On June 6, 1970, Mrs. Dupree initiated this lawsuit. The defendant, Piggly Wiggly Shop Rite Foods, Inc., answered the lawsuit contending that the incident complained of was proximately caused by the acts of a third party (Denco) over whom it had no control and that Denco was not an agent, servant or employee of Piggly Wiggly.
The trial of the cause commenced on January 13, 1975, and was tried before a jury. In answer to certain special issues submitted, the jury found that: Mrs. Dupree did not commit the offense of shoplifting; that Mrs. Dupree was falsely imprisoned; that Norris and Wilson (guards) participated in the false imprisonment of Mrs. Dupree; that Michalik (store manager) did not participate in the false imprisonment of Mrs. Dupree; that guards Norris and Wilson participated in the filing of the criminal complaint against Mrs. Dupree; that Michalik (store manager) did not participate in the filing of such complaint; that Norris and Wilson (guards) did not have probable cause to believe Mrs. Dupree had committed a criminal offense; that Norris and Wilson (guards) were not acting as employees of Piggly Wiggly on the occasion in question; that Denco was acting as an independent contractor on the occasion in question; that the reasonable and necessary medical and legal expense incurred by Mrs. Dupree was $650.00; that the sum of $25,000.00 would reasonably compensate Mrs. Dupree for the damages she sustained; and found no exemplary damages should be assessed against Piggly Wiggly.
The plaintiff then moved for judgment regarding defendant, Piggly Wiggly Shop Rite Foods, Inc., contending that by reason of the jury's answers and as a matter of law, judgment should be entered against Piggly Wiggly for the amount of actual damages of $25,650.00 . The trial court entered a Default Judgment against Denco Security Systems for the sum of $50,650.00 (the actual damages plus $25,000.00 exemplary damages), but adjudged that plaintiff should not recover anything from defendant Piggly Wiggly Shop Rite Foods, Inc.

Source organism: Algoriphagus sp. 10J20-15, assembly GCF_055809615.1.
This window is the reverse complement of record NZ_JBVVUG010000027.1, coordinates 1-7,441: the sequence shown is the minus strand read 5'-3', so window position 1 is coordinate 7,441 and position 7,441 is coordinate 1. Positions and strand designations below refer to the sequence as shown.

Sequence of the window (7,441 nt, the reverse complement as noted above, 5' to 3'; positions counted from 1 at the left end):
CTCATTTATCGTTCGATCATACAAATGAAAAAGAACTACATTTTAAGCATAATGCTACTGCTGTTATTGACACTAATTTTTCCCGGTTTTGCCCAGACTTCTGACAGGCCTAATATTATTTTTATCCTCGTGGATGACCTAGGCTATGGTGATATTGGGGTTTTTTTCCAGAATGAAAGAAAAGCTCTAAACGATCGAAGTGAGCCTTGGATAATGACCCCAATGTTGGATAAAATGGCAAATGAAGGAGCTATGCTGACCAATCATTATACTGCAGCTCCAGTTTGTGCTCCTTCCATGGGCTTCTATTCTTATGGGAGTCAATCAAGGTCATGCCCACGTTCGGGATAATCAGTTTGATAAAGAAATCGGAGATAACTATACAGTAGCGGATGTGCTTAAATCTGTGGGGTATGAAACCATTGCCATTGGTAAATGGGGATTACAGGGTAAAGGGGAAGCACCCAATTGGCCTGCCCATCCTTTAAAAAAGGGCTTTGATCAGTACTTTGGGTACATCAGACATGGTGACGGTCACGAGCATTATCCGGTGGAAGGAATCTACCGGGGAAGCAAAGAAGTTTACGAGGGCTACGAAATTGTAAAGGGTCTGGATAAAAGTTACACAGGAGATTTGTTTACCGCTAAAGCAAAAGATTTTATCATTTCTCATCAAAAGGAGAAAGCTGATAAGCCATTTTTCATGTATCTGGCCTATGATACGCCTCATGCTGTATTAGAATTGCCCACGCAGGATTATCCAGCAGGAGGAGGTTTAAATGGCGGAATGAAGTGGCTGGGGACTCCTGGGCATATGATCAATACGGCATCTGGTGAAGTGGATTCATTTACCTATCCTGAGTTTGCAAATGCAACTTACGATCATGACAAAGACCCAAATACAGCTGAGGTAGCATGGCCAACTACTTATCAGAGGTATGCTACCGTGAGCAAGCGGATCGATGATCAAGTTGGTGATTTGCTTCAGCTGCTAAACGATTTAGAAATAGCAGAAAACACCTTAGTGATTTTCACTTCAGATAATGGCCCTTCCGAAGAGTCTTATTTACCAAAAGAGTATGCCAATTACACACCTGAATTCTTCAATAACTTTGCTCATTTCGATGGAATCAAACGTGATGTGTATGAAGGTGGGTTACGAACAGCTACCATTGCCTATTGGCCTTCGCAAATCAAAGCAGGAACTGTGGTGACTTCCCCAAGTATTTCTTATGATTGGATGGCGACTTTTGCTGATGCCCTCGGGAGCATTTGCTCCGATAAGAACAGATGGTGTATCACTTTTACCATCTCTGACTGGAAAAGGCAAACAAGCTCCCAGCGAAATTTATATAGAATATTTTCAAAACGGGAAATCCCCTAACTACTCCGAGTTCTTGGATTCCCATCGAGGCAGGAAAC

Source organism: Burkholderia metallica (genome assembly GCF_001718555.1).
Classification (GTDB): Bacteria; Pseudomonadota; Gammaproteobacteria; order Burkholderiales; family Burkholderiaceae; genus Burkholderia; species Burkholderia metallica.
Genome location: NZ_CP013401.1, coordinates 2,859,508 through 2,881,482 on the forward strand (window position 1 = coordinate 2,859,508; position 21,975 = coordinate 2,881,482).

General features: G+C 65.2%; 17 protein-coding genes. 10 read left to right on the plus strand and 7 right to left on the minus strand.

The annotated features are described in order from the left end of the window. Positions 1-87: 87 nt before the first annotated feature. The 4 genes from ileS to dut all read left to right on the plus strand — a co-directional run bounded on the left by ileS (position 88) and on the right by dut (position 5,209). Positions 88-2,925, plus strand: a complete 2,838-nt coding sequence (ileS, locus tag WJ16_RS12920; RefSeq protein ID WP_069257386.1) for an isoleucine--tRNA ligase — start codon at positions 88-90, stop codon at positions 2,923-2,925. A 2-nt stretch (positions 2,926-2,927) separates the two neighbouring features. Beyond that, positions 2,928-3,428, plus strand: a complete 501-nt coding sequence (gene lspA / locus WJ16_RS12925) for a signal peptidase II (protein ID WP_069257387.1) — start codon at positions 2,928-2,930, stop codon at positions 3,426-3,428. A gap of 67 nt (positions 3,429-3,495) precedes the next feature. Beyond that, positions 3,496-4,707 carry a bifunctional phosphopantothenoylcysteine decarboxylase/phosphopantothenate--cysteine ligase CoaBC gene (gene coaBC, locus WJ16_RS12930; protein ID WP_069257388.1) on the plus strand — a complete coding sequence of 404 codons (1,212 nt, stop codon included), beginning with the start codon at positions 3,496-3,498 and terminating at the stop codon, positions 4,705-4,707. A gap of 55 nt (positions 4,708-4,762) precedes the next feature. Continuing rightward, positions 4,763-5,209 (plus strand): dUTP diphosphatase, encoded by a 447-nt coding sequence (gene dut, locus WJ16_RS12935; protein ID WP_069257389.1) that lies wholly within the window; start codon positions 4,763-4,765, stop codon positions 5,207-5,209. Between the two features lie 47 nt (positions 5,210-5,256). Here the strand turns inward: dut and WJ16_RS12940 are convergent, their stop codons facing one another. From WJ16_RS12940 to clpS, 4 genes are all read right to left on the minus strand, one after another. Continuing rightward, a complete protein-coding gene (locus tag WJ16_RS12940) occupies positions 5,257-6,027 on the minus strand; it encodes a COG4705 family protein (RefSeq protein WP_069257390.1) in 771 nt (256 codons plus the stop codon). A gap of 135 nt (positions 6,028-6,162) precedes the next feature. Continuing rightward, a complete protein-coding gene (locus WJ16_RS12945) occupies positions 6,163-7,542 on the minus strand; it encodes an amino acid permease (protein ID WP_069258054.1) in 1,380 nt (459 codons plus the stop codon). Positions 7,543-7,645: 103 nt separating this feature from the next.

Mrs. Dupree brings forward five points of error on appeal. No complaint has been raised by the appellees concerning the jury's findings that: Mrs. Dupree did not commit the offense of shoplifting; that she was falsely imprisoned; or to the amount of damages. The primary question on appeal is whether under these facts and circumstances, Piggly Wiggly is responsible for the acts of Denco and its employees.
The appellant contends that the trial court erred in failing to enter judgment for her on the verdict because the defendant Piggly Wiggly had a 'non-delegable duty' to afford Mrs. Dupree a safe place in which to shop, and liability attached to Piggly Wiggly as a matter of law when the duty was breached by the two security guards who were acting in behalf of Piggly Wiggly.